A steel-lined chuck wagon holds the oak log fire
Spring Street at La Mesa Boulevard, La Mesa
Danae Kaler and Julene Morgan stir up a new batch of root beer
The two old crones stir the vats surrounded by circling bats.
Okay, no bats. No quoting from Macbeth. No crones. But these gals really are stirring up brews in vats, with billows of fog coming out.
I’ve just snuck under the flap of this tent here. Can’t believe my eyes. Half a dozen buckets fill the center table, each with snake-brown liquid swirling in the bottom, and white vapors frothing over the top. The two women, Julene and Danae, walk around with giant whisks, stirring vat after vat.
“Dry ice,” says Julene. She’s Danae’s mom. “It cools the root beer right down.”
Root beer? Being made in a tent?
This all just happened by chance. Like, I get off the trolley at La Mesa Boulevard around seven at night and find the village’s main street is one big party. Oktoberfest! It’s clogged with tents and carny midway attractions, and lots of sauntering people. Halfway up the main drag I notice this line of people. Guy’s calling, “Homemade root beer! Made right here!” He and his four assistants, all dressed in 1920s Chicago gangster duds, can hardly handle the demand.
Dang. I love a good root beer. “So, you really make it here?” I ask the guy.
J.P. Morgan (yes, his real name) cleans up like his namesake
“Go see for yourself,” he says. Name’s J.P. Morgan. Really, he says. “In the tent at back. Ask the ladies.”
So I do, and after I’m back outside, I almost join the line.
But then the nostrils start picking up stray whiffs of BBQ smoke. I see it’s coming from down Third, past the First Republic Bank. Spot a bona fide chuckwagon. Now I’m down there. Flames lick up from it toward an iron rack loaded with cuts of meat. Behind the glow, a red tent, and I see another line of shadowy customers straggling clear across Third.
“Hunter Steakhouse,” reads the canvas sign. “Established 1970. Tri Tip & More.”
They’re from Oceanside. I stare at the big log fire sparking away in the metal-lined wagon. Man. This is a BBQ. The cook — name’s Bogart — hand-cranks the meat rack up so he can pick off the cooked pieces of meat. “Takes two hours for tri-tip,” he says, wiping the smoke tears from his eyes. With the breeze blowing the cinders straight at him, he looks half-cooked himself.
I check the price list at the red tent. “Santa Maria Style,” it says. Never heard of that. A tri-tip sandwich goes for $8, and so do all the other sandwiches, chicken, pulled pork, and tri-tip or chicken Caesar salad. Veggie or cheeseburgers cost $6, hot dogs $5, and sautéed mushrooms and onions, $1 extra.
They also have a combo of any of the sandwiches, which come with beans and “fresh red skin potato salad,” for $11. Or the same combo with the burger or dog for $9.
Drinking companions: Andy, Wendy, Garrett
So I join the line, and ten minutes later, I’m ordering the tri-tip combo. And quicker’n you can say “Santa Maria,” the cheery gal Janet has slapped mine together and hands it out through the tent’s service hole.
I head alongside the chuck wagon to a stand-up table where two ladies, Garrett and her daughter Wendy, and Andy, Wendy’s really bright kid, are chowing down on dogs and beans. I ask if they’ll guard my meal while I go and get a root beer from the Bootleg Brew stall. Ten more minutes later (have to wait in their line, too), I’ve paid seven bucks and come back with my reusable bottle of root beer — it has a ceramic and rubber cap with a lever on it. (You can go back and refill it for $2.) Plus a couple of plastic tumblers to share this stuff around.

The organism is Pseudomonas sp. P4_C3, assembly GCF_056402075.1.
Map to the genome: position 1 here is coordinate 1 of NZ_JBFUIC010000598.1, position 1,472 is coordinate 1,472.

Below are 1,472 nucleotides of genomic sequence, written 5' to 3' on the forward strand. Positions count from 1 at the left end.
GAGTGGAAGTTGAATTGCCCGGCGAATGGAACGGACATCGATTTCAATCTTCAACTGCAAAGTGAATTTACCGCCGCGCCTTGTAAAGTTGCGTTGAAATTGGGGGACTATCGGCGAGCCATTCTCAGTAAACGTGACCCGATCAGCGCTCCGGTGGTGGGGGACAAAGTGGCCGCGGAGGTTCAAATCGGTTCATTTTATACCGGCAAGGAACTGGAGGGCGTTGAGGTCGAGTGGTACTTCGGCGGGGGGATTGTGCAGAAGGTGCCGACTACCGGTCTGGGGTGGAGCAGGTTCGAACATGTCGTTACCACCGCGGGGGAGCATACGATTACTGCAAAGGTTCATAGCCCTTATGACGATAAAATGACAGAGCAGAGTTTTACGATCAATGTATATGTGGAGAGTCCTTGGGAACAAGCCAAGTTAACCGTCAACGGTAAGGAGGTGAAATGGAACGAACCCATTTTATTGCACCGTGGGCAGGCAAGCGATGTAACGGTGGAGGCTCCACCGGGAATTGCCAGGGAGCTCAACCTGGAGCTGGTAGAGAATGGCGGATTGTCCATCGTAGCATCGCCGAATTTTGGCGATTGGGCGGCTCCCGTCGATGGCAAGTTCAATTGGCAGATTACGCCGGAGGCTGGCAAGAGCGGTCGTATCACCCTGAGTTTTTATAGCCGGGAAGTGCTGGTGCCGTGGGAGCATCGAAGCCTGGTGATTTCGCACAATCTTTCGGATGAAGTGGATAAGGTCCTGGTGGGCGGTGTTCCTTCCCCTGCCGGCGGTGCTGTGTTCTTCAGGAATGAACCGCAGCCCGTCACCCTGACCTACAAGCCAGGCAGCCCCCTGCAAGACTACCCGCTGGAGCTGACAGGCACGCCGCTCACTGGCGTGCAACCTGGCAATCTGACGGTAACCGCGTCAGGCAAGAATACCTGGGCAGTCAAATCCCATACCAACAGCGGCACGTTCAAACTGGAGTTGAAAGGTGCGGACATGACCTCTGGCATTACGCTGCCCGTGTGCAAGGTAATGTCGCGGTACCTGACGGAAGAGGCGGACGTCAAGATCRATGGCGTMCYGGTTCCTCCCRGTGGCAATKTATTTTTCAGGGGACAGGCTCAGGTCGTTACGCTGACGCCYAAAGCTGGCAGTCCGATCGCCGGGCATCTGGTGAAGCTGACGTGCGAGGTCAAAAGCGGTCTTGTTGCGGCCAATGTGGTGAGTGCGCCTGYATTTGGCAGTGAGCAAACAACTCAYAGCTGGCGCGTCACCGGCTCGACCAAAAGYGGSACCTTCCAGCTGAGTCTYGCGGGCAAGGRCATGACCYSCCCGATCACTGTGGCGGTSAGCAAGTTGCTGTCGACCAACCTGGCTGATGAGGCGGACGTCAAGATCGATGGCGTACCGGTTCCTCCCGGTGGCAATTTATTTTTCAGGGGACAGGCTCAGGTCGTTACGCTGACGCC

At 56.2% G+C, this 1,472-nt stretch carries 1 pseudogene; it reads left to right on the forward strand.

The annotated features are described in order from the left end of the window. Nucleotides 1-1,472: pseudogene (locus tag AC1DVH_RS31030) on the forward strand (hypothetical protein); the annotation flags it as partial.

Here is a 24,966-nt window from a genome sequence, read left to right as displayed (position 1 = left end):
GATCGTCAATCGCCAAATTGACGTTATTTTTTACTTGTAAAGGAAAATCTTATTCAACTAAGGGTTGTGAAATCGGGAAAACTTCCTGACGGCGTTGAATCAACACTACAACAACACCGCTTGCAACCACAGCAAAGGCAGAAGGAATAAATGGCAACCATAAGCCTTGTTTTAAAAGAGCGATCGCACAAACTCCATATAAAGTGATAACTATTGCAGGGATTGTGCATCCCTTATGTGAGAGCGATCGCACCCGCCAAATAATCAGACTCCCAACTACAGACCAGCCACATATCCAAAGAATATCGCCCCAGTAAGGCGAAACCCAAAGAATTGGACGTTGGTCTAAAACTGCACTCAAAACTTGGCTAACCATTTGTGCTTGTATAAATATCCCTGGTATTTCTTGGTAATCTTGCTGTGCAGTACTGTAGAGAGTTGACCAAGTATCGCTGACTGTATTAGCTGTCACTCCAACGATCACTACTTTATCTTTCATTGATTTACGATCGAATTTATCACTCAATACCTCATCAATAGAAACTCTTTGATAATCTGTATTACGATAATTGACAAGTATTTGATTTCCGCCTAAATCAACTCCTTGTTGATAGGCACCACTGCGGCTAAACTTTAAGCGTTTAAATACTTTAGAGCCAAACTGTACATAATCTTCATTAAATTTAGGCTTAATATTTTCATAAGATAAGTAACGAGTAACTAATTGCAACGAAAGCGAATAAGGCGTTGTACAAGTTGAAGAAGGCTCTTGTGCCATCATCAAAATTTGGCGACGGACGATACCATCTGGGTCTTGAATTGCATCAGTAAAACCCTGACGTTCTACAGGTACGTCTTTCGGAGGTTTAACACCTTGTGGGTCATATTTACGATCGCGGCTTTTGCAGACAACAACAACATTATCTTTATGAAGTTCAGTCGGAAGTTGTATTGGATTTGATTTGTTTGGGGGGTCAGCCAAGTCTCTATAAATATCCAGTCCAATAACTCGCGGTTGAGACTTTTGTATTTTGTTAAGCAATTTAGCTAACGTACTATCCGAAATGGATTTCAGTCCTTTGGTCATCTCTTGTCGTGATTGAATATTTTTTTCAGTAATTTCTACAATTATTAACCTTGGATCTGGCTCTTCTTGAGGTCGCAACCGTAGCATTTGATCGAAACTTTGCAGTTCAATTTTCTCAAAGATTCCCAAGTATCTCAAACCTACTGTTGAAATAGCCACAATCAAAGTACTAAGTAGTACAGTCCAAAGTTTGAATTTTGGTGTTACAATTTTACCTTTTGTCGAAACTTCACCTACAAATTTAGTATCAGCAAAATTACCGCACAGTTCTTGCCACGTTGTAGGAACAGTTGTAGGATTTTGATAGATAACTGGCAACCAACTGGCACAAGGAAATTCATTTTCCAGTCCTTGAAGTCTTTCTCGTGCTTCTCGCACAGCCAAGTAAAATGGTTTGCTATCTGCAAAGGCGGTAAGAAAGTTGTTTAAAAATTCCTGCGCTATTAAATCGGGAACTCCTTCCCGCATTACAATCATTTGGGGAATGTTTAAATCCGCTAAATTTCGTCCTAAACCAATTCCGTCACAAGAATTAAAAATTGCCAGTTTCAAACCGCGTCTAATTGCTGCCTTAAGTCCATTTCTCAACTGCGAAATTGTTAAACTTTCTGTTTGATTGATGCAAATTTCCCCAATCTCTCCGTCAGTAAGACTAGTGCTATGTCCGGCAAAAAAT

Garrett, Wendy, Andy, and I raise a toast to good root beer. “And this is the real McCoy,” says Garrett. “Sarsaparilla root. But often the Indians make it out of yucca root.”
Oh, man. I suddenly get it. Root beer. This is a beer made from the actual roots of things. Sassafras, sarsaparilla, yucca plants. Turns out it’s a Native American medicinal drink from way before Mayflower.
Now I’m chowing into my tri-tip. It has a good, sweet BBQ sauce all over it. “Very tasty,” I say to Bogart.
“That’s the Santa Maria style,” he says through the smoke. “We always use red oak — coast live oak.”
“And the beans?”
“Pinquito beans,” he says.
Seems pinquito beans are little pink beans native to Santa Maria Valley, up in Santa Barbara County. Turns out “Santa Maria style” is not just a name. The tradition started in Santa Maria Valley back around the 1850s, when rancho bosses would hold big feasts for their vaqueros every spring.
Santa Maria–style spices are simple: Black pepper, salt, and garlic salt. The tri-tip cut was added more recently: they say that in the 1950s, a Santa Maria butcher named Bob Schultz discovered he could cut a tender triangular morsel from the bottom sirloin, and “tri-tip” became part of the Santa Maria style. And the world discovered tri-tip. Maybe thank Ronald Reagan: he staged five Santa Maria–style barbecues on the South Lawn of the White House during his time.
Heading back to the trolley, I nail the Oktoberfest tradition by stopping in at Tiramisu, the Italian eatery, order their 28-ounce stein of actual Oktoberfest beer. Kolshella. Costs $8. And...why not? I order the house tiramisu (delish, like a soggy coffee-dipped cake) for $6. Odd combo with the beer, but I love ’em both.
Meanwhile, guess I’m gonna have to hit Oceanside and try the actual Hunter restaurant. See if it’s as good as its chuck wagon.
The Place: La Mesa Oktoberfest, La Mesa Boulevard, downtown La Mesa; Hunter Steakhouse, 1221 Vista Way, Oceanside, 760-433-2633
Prices: Tri-tip BBQ sandwich, $8; chicken sandwich, $8; pulled pork sandwich, $8; tri-tip Caesar salad, $8; veggie burger, $6; cheeseburger, $6; hot dog, $5; combo tri-tip sandwich, pinquito beans, potato salad, $11; same combo with burger or hot dog, $9.
Buses: 1, 7
Nearest bus stop: La Mesa Boulevard trolley
Trolley: Orange Line
Nearest Trolley Stop: La Mesa Boulevard (at Spring Street)